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0

Save everything: tmux capture-pane -pS - > tmux.log


5

To @terdon's point in the comments, you can simply "detach" (default Ctrl>+B D) from the session and continue it later if you'd like. If you simply close Putty, then tmux is still running on the Linux host. You can reconnect to it when you next ssh to the host, usually with tmux attach-session (alias tmux attach). Although I use WSL/Windows ...


0

While I don't remember if I've ever experienced the problem, I've been using a user service to have an "always-on" tmux server running anyway: $ cat /home/tom/.config/systemd/user/tmux-server.service [Unit] Description=tmux server [Service] Type=forking ExecStart=/usr/bin/tmux -f %h/.config/tmux/server.conf start-server ExecStop=/usr/bin/tmux ...


1

After some research, I found the solution to my problem. The reason for the killing of the tmux sessions was the default setting of KillUserProcesses=yes in /etc/systemd/logind.conf. From the man page of logind.conf, KillUserProcesses= Takes a boolean argument. Configures whether the processes of a user should be killed when the user logs out. If true, the ...


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In my case it was .bash_profile issue for my user with which tmux session are configured. I have updated the .bash_profile for my user like below and things started working fine if [ -f ~/.bashrc ]; then . ~/.bashrc fi PATH=$PATH:$HOME/.local/bin:$HOME/bin export PATH


1

To find this, I first suppress my terminal emulator WezTerm's default key bindings in ~/.wezterm.lua, so they get passed onto the terminal: local wezterm = require 'wezterm'; return { disable_default_key_bindings = true, ... } Then I can use the following to get my escape sequences: $ showkey -a Press any keys - Ctrl-D will terminate this program ^[[...


0

Here's a zsh script Eden Berger and I wrote to do this. If any unused (no clients attached) tmux sessions exist, then tmux will attach to one of them (the first, sorted by their session id). Otherwise, a new tmux session will start. It also supports skipping tmux altogether if already in a tmux session or if SKIP_TMUX is set. I find the latter useful because ...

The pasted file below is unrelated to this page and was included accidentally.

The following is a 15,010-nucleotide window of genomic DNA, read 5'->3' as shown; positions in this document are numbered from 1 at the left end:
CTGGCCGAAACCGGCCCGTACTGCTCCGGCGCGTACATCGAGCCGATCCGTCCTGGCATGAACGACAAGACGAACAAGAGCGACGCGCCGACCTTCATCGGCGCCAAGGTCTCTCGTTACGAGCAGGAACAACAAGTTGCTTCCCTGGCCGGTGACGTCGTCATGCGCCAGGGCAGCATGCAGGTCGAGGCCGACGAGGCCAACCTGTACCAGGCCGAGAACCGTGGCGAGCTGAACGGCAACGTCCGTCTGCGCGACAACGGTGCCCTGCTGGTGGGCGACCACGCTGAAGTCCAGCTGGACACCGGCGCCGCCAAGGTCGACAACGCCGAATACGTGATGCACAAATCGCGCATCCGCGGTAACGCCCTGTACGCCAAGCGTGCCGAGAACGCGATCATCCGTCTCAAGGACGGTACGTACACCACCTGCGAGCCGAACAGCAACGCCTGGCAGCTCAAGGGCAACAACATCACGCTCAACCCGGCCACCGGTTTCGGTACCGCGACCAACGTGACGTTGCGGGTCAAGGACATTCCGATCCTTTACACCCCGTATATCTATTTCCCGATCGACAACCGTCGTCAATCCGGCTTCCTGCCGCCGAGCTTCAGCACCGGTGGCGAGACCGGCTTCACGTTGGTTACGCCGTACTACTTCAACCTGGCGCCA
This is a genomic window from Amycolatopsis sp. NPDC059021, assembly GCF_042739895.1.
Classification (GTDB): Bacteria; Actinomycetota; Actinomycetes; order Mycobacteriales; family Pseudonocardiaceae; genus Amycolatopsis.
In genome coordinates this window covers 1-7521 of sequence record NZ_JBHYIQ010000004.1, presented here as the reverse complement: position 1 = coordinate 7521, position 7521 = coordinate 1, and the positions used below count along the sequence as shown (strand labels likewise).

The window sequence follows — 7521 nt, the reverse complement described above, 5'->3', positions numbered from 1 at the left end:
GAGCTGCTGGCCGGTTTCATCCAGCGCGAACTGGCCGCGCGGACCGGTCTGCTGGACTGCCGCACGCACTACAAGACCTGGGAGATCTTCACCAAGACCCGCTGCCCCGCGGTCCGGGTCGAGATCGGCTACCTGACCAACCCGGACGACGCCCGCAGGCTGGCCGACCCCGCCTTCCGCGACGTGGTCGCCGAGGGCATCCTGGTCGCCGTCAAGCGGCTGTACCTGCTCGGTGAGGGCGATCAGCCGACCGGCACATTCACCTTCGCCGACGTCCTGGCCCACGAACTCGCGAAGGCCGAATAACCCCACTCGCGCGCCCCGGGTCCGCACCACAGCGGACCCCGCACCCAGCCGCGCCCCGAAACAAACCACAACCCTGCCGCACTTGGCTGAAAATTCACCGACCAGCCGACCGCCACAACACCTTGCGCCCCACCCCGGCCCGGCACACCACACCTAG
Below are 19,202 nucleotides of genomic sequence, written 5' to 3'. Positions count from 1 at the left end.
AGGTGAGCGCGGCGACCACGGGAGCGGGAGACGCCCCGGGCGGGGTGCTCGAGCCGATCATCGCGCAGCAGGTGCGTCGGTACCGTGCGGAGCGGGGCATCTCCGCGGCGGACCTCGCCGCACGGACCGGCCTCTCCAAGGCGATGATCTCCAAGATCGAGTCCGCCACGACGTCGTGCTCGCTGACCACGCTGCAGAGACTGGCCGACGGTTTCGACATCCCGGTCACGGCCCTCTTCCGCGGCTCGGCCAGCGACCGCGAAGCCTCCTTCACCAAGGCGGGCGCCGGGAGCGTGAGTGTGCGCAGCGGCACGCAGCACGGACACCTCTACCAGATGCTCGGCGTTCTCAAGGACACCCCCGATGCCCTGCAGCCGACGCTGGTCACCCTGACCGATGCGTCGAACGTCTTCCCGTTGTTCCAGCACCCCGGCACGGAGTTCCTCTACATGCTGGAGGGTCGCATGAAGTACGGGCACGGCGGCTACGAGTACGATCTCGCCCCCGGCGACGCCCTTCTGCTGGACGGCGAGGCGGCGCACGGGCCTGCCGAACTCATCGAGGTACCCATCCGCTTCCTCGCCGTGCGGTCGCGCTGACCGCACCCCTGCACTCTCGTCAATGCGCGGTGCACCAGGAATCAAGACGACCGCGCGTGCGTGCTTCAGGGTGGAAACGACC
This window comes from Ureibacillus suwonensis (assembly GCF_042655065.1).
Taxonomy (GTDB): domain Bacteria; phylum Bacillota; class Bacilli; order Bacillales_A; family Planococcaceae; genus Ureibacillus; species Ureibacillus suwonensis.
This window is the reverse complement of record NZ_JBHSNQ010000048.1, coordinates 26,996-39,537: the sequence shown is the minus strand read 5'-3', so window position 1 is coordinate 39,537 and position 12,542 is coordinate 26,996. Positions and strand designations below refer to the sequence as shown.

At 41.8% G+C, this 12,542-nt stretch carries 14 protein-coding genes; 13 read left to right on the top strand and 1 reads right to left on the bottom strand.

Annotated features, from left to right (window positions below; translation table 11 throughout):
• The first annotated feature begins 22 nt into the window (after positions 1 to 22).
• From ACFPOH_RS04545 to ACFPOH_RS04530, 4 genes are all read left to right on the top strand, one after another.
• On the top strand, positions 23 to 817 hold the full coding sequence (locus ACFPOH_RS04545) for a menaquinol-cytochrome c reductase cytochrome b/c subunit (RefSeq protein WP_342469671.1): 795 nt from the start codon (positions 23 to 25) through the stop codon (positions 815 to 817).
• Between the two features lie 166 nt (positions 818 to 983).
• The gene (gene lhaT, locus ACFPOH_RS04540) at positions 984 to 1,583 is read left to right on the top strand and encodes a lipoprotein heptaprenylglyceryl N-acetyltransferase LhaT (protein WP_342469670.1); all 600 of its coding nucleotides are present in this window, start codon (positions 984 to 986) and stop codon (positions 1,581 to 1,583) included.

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Alternatively you can disable controls of the outer tmux session. Most of the time I want to control the inner session, so I use F12 as toggle hotkey.


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Confirm that events are being received with xev Find the device ID emitting those events with the following command: xinput --test-xi2 It will output events of this kind: EVENT type 15 (RawButtonPress) device: 2 (16) detail: 7 flags: emulated valuators: Find the device name: the device ID (e.g. (16)) maps to the device list of xinput --...


12

Your confusion comes from the fact that tmux, like all other utilities, writes error messages and other diagnostic messages to the standard error stream rather than to the standard output stream. With the > redirection, you only redirect the standard output stream, not the error messages. Likewise, when you pipe the output of a command, you only pipe ...


2

In unix, when a program starts, it has 3 file handless open: STDIN STDOUT SDERR Redirection with | normally sends STDOUT from the first program to STDIN of the second program. Errors like "no server is running" go to STDERR which typically end up on the terminal instead of in the pipe or other redirection. If you want to capture both STDOUT and ...


4

tmux ls | grep -i "windows" pipes the stdout of tmux ls into grep. The no server running on /tmp/tmux-1000/default message is being printed to stderr, not stdout. To grep both stdout and stderr, you have to redirect stderr to the same place as stdout. For example: tmux ls 2>&1 | grep -i "windows" or just redirect stderr to /dev/...


1

lock-command vlock runs vlock where the tmux client runs. Any client can be locked independently. In general the argument is a shell command, not necessarily a single executable. The following tmux command will tell apart /dev/tty* from anything else (e.g. /dev/pts/*) on the client: set -g lock-command 'tty | grep -q "^/dev/tty" && vlock' ...


1

If you want to, you can still put your overriding commands after the run of tpm. The "need" is just to ensure the plugins work as intended and so avoid spurious issues, but if you know the consequences of your commands it is not a problem. Or you can edit ~/.tmux/plugins/tmux-pain-control/pain_control.tmux, find the line tmux bind-key C-h select-...


2

I pulled this answer from my blog Switch between light and dark mode in Vim and Tmux with one command I had exactly the same problem as you, and I have the following setup: From a Tmux pane: 1a) The alias 'ol' switches both Vim and Tmux to light mode. 1b) The alias 'od' switches both Vim and Tmux to dark mode. From Vim: 2 ) 'Leader-o' toggles both Vim and ...


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